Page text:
Another research focus is investigating the mechanisms of transcription cofactors and how these functions are modulated by the sequence-specific TFs. For example, three conserved cofactors termed Mediator, SAGA and TFIID, integrate regulatory signals and that are links between regulatory transcription factors and the core transcription machinery. By combining genomics, molecular genetics, and biochemical approaches, we are investigating the gene-specificity of these cofactors and how they interact with regulatory transcription factors, the core transcription machinery, and each other to determine how they regulate transcription. For example, in a recent study we found that, in contrast to current models for Mediator function, the principal role of Mediator at many genes is not to function as a direct signaling target of transcription activators, but rather as an essential component of the transcription machinery at core promoters. In another example, we recently found that yeast contain three distinct types of protein-coding genes, each regulated by a specific set of coactivators. Finally, we are using Massively Parallel Reporter Assays (MRPAs) to investigate enhancer-promoter specificity, testing the function and cofactor specificity of nearly all yeast enhancers driving expression from three fundamental classes of yeast promoters.
Schofield, JA and S. Hahn (2022) Broad compatibility between yeast UAS elements and core promoters and identification of promoter elements that determine cofactor specificity. Biorxiv doi: https://doi.org/10.1101/2022.11.03.515066.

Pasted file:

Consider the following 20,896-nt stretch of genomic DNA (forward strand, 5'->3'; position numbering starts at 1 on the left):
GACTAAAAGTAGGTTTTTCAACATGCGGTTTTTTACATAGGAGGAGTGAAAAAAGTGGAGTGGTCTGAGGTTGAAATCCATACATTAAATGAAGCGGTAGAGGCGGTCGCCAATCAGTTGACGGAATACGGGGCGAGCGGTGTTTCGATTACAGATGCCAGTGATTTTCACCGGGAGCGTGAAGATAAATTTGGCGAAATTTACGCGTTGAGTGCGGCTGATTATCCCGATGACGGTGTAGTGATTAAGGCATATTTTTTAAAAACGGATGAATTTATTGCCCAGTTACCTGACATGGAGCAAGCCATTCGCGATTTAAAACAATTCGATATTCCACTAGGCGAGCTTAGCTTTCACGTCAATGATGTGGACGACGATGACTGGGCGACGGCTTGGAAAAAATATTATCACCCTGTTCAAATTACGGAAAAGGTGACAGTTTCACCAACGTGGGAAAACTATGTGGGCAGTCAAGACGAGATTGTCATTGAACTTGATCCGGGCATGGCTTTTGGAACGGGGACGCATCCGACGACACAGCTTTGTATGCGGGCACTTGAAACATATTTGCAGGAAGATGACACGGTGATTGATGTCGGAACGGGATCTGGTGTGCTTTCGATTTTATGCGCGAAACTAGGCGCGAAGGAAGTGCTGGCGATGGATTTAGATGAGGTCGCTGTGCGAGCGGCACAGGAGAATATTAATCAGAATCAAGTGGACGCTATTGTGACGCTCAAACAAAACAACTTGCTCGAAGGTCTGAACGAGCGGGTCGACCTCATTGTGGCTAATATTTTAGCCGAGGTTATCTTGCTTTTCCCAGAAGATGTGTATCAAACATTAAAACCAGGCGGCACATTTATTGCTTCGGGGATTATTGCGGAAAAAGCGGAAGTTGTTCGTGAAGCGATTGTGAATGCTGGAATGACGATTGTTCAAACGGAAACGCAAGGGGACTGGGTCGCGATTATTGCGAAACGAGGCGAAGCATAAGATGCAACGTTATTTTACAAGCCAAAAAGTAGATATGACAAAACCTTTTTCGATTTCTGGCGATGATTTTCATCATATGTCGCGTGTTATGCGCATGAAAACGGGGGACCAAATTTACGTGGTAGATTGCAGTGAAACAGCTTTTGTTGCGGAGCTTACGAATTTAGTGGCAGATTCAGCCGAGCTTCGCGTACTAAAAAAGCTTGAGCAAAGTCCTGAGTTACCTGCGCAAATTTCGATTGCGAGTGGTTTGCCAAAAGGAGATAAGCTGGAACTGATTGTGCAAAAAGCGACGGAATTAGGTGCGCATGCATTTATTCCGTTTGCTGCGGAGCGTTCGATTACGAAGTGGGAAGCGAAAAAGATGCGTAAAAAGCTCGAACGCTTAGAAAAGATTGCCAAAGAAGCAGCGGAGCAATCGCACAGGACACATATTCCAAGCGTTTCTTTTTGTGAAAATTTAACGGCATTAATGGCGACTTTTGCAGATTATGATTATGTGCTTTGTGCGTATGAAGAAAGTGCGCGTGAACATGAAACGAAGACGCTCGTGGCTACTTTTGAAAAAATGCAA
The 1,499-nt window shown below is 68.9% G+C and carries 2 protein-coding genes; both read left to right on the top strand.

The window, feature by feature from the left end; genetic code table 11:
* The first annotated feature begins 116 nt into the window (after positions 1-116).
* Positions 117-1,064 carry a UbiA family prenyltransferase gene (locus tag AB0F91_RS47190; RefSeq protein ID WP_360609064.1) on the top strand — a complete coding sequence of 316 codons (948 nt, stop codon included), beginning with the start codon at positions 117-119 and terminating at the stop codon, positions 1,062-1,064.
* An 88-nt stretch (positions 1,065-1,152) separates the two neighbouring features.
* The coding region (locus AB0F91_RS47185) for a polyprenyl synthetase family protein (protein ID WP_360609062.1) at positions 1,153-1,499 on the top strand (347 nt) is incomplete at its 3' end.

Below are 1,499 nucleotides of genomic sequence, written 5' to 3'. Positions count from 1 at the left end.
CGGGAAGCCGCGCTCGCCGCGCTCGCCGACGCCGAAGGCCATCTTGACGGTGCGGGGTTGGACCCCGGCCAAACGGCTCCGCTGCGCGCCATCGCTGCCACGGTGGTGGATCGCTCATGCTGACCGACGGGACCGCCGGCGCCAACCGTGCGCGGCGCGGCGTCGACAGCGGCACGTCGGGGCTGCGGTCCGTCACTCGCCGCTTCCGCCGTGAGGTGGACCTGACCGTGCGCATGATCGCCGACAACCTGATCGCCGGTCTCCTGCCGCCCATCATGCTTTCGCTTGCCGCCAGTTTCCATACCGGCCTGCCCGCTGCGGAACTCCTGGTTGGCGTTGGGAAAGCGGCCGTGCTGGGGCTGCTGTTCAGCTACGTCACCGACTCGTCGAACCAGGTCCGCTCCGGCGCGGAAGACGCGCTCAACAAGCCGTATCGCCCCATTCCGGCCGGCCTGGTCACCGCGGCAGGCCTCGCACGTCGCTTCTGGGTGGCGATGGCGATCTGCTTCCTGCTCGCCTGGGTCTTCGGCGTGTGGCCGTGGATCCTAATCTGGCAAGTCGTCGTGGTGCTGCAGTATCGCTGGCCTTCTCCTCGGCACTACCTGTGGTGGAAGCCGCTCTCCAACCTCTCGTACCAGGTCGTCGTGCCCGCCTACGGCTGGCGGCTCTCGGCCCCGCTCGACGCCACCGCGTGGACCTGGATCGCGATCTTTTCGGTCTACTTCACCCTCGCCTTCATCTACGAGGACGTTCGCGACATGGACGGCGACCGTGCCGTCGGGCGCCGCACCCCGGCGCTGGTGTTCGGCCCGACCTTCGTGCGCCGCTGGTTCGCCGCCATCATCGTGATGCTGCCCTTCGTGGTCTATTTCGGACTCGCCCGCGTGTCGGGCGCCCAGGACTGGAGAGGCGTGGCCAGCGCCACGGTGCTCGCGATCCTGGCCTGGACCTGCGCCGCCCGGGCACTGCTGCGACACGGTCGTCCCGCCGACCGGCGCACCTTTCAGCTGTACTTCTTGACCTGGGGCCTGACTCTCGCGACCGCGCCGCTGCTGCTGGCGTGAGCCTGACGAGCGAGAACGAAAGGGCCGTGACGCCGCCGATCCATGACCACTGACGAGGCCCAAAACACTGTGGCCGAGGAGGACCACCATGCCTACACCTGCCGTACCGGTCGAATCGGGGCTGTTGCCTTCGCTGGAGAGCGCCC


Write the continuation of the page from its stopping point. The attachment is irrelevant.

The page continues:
Warfield, L.*, Donczew, R.*, Mahendrawada, L., and S. Hahn (2022) Yeast Mediator facilitates transcription initiation at most promoters via a Tail-independent mechanism. Mol Cell, Nov 3;82(21):4033-4048.e7. doi: 10.1016/j.molcel.2022.09.016. Epub 2022 Oct 7.
Donczew, R and S. Hahn (2021). BET family members Bdf1/2 modulate global transcription initiation and elongation in Saccharomyces cerevisiae. Elife. 2021 Jun 17;10:e69619. doi: 10.7554/eLife.69619. Online ahead of print.PMID: 34137374
Tuttle, L.M., Pacheco, D., Warfield, L., Wilburn, D.L., Hahn, S., and Klevit, R.E. (2021). Mediator subunit Med15 dictates the conserved “fuzzy” binding mechanism of yeast transcription activators Gal4 and Gcn4. Nature Comm Nat Commun. Apr 13;12(1):2220. doi: 10.1038/s41467-021-22441-4..
Erijman, A., Kozlowski, L., Sohrabi-Jahromi, S., Fishburn, J., Warfield, L., Schreiber, J., Noble, W., Söding, J., and Hahn, S. (2020). A high-throughput screen for transcription activation domains reveals their sequence characteristics and permits reliable prediction by deep learning. Mol Cell May 12:S1097-2765(20)30262-8. doi: 10.1016/j.molcel.2020.04.020..
Donczew, R*., Warfield, L.*, Pacheco, D., Erijman, A., and Hahn, S. (2020). Two roles for the yeast transcription coactivator SAGA and a set of genes redundantly regulated by TFIID and SAGA. Elife 9, e50109. doi: 10.7554/eLife.50109. PMID: 31913117
Donczew, R., and Hahn, S. (2018). Mechanistic Differences in Transcription Initiation at TATA-Less and TATA-Containing Promoters. Molecular and Cellular Biology Dec 13;38(1). pii: e00448-17. doi: 10.1128/MCB.00448-17. PMID: 29038161.
Pacheco, D*., Warfield, L*., Brajcich, M., Robbins, H., Luo, J., Ranish, J., and Hahn, S. (2018). Transcription Activation Domains of the Yeast Factors Met4 and Ino2: Tandem Activation Domains with Properties Similar to the Yeast Gcn4 Activator. Molecular and Cellular Biology Apr 30;38(10). pii: e00038-18. doi: 10.1128/MCB.00038-18. PMID: 29507182
Tuttle, L.M., Pacheco, D., Warfield, L., Luo, J., Ranish, J., Hahn, S., and Klevit, R.E. (2018). Gcn4-Mediator Specificity Is Mediated by a Large and Dynamic Fuzzy Protein-Protein Complex. Cell Rep 22, 3251–3264.
Hahn S. (2018). Phase Separation, Protein Disorder, and Enhancer Function. Cell 175:1723-1725. doi: 10.1016/j.cell.2018.11.034.